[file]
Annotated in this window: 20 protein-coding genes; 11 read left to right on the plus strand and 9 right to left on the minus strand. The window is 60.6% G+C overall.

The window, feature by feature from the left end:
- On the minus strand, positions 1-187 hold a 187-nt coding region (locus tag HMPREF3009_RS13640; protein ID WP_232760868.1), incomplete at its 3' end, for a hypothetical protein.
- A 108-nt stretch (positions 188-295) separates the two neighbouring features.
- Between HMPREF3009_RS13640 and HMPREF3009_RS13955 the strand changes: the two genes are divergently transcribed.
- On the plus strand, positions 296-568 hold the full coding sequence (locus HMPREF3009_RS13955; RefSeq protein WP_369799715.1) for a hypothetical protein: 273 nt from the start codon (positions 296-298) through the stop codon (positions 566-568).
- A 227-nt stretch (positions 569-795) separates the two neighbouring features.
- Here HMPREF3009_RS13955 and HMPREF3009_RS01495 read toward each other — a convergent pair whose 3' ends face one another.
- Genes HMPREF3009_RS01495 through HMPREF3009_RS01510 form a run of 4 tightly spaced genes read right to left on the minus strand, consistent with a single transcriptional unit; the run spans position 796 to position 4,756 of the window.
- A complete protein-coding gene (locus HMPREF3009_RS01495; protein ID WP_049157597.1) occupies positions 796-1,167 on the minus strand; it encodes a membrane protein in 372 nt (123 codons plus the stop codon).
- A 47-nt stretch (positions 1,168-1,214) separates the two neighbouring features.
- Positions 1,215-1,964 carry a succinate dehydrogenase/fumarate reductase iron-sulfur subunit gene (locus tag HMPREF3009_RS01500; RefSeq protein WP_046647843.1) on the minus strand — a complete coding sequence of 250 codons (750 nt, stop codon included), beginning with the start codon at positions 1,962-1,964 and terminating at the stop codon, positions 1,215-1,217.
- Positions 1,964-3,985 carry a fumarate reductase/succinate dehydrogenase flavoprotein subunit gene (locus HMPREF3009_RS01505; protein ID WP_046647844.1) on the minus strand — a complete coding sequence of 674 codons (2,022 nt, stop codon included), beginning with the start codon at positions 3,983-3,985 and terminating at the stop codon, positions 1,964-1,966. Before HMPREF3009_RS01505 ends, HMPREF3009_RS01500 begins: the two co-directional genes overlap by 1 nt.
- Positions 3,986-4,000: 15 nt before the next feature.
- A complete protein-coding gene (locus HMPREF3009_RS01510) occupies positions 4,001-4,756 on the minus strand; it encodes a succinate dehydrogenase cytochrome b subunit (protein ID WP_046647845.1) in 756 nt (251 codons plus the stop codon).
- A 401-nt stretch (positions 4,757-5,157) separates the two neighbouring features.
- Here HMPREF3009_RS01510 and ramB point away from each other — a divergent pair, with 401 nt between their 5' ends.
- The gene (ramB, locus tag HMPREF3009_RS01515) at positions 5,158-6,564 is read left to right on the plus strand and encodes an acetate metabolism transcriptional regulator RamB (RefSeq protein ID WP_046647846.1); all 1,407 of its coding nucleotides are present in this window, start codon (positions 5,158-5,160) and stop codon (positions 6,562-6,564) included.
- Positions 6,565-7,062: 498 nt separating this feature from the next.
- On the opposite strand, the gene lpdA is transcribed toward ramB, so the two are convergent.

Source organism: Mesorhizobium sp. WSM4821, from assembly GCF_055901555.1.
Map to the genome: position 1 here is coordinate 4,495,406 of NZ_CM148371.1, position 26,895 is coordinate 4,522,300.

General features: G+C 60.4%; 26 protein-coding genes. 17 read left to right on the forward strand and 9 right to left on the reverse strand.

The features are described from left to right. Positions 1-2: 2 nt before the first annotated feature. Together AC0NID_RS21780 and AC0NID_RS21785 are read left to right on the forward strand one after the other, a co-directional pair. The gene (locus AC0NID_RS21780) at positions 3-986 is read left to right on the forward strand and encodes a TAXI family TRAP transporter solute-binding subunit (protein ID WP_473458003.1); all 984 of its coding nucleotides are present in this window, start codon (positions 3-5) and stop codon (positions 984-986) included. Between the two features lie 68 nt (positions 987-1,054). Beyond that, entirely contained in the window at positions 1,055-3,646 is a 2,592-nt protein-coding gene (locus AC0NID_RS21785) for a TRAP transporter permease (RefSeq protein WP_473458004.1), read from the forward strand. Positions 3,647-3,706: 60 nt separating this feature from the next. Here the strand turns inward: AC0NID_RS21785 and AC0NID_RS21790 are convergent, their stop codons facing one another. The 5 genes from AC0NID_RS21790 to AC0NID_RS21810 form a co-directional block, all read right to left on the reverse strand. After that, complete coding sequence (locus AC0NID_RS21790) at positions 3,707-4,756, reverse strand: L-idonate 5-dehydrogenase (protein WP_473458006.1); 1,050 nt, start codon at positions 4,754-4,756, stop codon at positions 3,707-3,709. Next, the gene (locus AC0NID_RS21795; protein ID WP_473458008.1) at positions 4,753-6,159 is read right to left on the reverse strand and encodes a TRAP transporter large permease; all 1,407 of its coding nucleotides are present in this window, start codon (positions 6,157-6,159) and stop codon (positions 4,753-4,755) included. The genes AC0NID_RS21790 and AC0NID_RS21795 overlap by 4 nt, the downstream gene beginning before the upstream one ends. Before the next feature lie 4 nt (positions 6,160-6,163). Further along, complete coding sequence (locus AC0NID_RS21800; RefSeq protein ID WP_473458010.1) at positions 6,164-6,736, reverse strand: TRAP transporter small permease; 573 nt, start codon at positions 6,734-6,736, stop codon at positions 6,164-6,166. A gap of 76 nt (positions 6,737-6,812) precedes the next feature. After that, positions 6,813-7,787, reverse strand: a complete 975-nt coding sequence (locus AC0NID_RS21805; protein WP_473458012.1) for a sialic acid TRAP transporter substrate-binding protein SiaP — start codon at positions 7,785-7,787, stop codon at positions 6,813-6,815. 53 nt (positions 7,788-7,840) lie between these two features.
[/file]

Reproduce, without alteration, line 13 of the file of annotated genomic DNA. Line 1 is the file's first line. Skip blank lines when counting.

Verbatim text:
- Positions 1,964-3,985 carry a fumarate reductase/succinate dehydrogenase flavoprotein subunit gene (locus HMPREF3009_RS01505; protein ID WP_046647844.1) on the minus strand — a complete coding sequence of 674 codons (2,022 nt, stop codon included), beginning with the start codon at positions 3,983-3,985 and terminating at the stop codon, positions 1,964-1,966. Before HMPREF3009_RS01505 ends, HMPREF3009_RS01500 begins: the two co-directional genes overlap by 1 nt.